Foods of Mexico

Indigenous peoples in Mexico ate and still use the maguey slug or agave worm. Spaniards who landed on the shores of Cuba were introduced to cassava bread, a dish made with cassava (also known as manioc and tapioca) that contains cyanide and is poisonous until the roots are either boiled and mashed, or grated and mashed. Then the pulp was shaped and baked and could be dried for later use. Reportedly the Spanish enjoyed this bread and the French were even more enthusiastic, often using cassava bread instead of wheat bread. Cassava (also known as manioc or tapioca), although starchy and high in calories, is not particularly nutritious.

Conquistadores reported their surprise at the neat and orderly town of Tenochtitlan and not least among their surprises was the food offered. Meals consisted of tortillas made from boiled dried maize then rolled into a paste and formed into a thin cake and cooked, then served with tomato or pepper sauce and beans. Tortillas could be used as a wrap for tomatoes, fish, or meat then rolled in a corn husk and steamed. Another meal might consist of maize porridge and tamales, garnished with frogs, tadpoles, newts, white worms, or meat of iguanas, turkeys or dogs.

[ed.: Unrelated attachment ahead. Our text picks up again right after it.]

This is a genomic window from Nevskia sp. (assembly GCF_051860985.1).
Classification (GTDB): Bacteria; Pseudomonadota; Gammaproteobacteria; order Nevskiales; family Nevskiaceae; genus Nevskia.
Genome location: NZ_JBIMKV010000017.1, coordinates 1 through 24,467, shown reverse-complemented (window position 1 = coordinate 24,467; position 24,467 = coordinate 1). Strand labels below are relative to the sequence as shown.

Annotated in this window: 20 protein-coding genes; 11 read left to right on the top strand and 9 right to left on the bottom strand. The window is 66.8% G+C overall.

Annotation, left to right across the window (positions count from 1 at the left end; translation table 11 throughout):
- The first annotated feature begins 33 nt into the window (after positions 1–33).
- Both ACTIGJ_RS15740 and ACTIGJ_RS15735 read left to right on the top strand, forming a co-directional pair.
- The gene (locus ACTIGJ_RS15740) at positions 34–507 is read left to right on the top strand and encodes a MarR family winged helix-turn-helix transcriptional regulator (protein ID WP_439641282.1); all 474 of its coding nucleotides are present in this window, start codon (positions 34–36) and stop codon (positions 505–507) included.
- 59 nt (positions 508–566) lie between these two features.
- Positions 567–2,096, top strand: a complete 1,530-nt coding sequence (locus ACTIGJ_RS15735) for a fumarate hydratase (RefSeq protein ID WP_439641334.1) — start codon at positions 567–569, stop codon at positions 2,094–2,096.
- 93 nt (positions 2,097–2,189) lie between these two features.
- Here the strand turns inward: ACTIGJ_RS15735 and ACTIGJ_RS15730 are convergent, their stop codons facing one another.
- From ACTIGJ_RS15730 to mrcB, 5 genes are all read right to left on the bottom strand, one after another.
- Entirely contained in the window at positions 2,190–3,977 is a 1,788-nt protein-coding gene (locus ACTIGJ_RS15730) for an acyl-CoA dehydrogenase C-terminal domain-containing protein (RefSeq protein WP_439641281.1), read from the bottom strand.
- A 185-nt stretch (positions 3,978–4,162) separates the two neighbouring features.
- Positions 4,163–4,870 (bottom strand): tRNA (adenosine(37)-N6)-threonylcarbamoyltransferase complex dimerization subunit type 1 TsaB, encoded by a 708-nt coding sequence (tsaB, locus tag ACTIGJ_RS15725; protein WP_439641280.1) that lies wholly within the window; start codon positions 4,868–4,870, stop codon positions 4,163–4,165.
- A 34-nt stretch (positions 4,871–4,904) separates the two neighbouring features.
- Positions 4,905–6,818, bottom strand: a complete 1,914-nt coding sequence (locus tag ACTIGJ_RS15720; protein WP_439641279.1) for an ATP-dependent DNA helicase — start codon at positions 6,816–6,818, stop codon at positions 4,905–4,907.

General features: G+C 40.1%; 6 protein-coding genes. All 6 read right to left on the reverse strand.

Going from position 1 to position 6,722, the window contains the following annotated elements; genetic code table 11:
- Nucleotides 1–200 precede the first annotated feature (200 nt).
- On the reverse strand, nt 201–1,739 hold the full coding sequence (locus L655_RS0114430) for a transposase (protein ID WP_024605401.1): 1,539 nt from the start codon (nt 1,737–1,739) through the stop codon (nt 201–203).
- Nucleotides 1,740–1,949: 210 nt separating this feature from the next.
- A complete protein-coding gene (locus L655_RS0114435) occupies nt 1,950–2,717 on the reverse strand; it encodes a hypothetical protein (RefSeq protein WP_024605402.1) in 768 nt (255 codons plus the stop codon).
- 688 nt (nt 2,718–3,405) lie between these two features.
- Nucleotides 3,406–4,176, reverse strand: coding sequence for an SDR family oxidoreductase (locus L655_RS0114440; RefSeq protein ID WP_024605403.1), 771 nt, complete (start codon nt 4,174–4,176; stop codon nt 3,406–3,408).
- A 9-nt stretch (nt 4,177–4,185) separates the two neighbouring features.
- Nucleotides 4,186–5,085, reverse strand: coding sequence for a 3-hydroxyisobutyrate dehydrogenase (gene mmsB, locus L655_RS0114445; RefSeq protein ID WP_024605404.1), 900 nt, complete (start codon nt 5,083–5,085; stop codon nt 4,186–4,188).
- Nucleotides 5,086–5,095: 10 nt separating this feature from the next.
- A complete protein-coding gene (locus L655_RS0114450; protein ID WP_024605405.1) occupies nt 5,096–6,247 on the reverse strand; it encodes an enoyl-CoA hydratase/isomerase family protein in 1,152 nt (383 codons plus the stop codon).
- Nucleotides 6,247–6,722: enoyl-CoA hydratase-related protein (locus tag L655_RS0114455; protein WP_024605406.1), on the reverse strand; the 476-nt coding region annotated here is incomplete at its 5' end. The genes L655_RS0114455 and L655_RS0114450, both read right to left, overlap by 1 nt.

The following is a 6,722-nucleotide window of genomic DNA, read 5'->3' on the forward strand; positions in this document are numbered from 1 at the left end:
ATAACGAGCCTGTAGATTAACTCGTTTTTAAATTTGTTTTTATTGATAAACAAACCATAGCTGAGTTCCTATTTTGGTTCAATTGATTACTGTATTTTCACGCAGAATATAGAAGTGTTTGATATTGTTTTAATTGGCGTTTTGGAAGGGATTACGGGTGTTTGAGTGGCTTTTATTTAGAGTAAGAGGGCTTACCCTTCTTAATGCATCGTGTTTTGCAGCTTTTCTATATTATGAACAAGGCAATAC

Taken from Devon A. Mihesuah, Recovering Our Ancestors’ Gardens: Indigenous Recipes and Guide to Diet and Fitness (University of Nebraska Press, 2005)